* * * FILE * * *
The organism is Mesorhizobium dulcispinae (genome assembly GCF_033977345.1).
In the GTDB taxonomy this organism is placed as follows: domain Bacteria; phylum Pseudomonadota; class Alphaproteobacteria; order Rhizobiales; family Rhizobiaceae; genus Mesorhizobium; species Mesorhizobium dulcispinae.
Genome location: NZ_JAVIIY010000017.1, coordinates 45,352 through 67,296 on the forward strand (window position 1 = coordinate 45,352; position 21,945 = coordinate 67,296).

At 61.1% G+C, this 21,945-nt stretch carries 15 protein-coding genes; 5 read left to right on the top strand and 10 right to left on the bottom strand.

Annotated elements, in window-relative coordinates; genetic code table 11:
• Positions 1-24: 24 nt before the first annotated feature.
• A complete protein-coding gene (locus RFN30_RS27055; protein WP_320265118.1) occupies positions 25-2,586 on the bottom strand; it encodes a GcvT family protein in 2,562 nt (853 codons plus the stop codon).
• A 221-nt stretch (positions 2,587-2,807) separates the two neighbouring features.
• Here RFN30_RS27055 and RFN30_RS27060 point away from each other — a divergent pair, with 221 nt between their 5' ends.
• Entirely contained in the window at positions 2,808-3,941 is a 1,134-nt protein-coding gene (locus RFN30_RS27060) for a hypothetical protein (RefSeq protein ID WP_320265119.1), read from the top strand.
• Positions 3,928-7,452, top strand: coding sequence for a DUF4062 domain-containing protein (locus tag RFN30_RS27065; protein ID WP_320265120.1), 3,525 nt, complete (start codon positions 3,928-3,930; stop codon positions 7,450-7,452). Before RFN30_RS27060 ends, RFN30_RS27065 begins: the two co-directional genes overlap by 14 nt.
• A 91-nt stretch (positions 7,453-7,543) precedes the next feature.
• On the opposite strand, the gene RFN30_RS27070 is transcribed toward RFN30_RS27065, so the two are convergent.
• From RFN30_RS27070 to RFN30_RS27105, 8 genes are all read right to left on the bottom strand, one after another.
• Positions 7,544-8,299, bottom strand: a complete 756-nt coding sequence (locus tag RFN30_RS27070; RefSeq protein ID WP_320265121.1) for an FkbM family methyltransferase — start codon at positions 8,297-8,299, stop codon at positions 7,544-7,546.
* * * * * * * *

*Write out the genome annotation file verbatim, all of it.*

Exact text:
The organism is Mesorhizobium dulcispinae (genome assembly GCF_033977345.1).
In the GTDB taxonomy this organism is placed as follows: domain Bacteria; phylum Pseudomonadota; class Alphaproteobacteria; order Rhizobiales; family Rhizobiaceae; genus Mesorhizobium; species Mesorhizobium dulcispinae.
Genome location: NZ_JAVIIY010000017.1, coordinates 45,352 through 67,296 on the forward strand (window position 1 = coordinate 45,352; position 21,945 = coordinate 67,296).

At 61.1% G+C, this 21,945-nt stretch carries 15 protein-coding genes; 5 read left to right on the top strand and 10 right to left on the bottom strand.

Annotated elements, in window-relative coordinates; genetic code table 11:
• Positions 1-24: 24 nt before the first annotated feature.
• A complete protein-coding gene (locus RFN30_RS27055; protein WP_320265118.1) occupies positions 25-2,586 on the bottom strand; it encodes a GcvT family protein in 2,562 nt (853 codons plus the stop codon).
• A 221-nt stretch (positions 2,587-2,807) separates the two neighbouring features.
• Here RFN30_RS27055 and RFN30_RS27060 point away from each other — a divergent pair, with 221 nt between their 5' ends.
• Entirely contained in the window at positions 2,808-3,941 is a 1,134-nt protein-coding gene (locus RFN30_RS27060) for a hypothetical protein (RefSeq protein ID WP_320265119.1), read from the top strand.
• Positions 3,928-7,452, top strand: coding sequence for a DUF4062 domain-containing protein (locus tag RFN30_RS27065; protein ID WP_320265120.1), 3,525 nt, complete (start codon positions 3,928-3,930; stop codon positions 7,450-7,452). Before RFN30_RS27060 ends, RFN30_RS27065 begins: the two co-directional genes overlap by 14 nt.
• A 91-nt stretch (positions 7,453-7,543) precedes the next feature.
• On the opposite strand, the gene RFN30_RS27070 is transcribed toward RFN30_RS27065, so the two are convergent.
• From RFN30_RS27070 to RFN30_RS27105, 8 genes are all read right to left on the bottom strand, one after another.
• Positions 7,544-8,299, bottom strand: a complete 756-nt coding sequence (locus tag RFN30_RS27070; RefSeq protein ID WP_320265121.1) for an FkbM family methyltransferase — start codon at positions 8,297-8,299, stop codon at positions 7,544-7,546.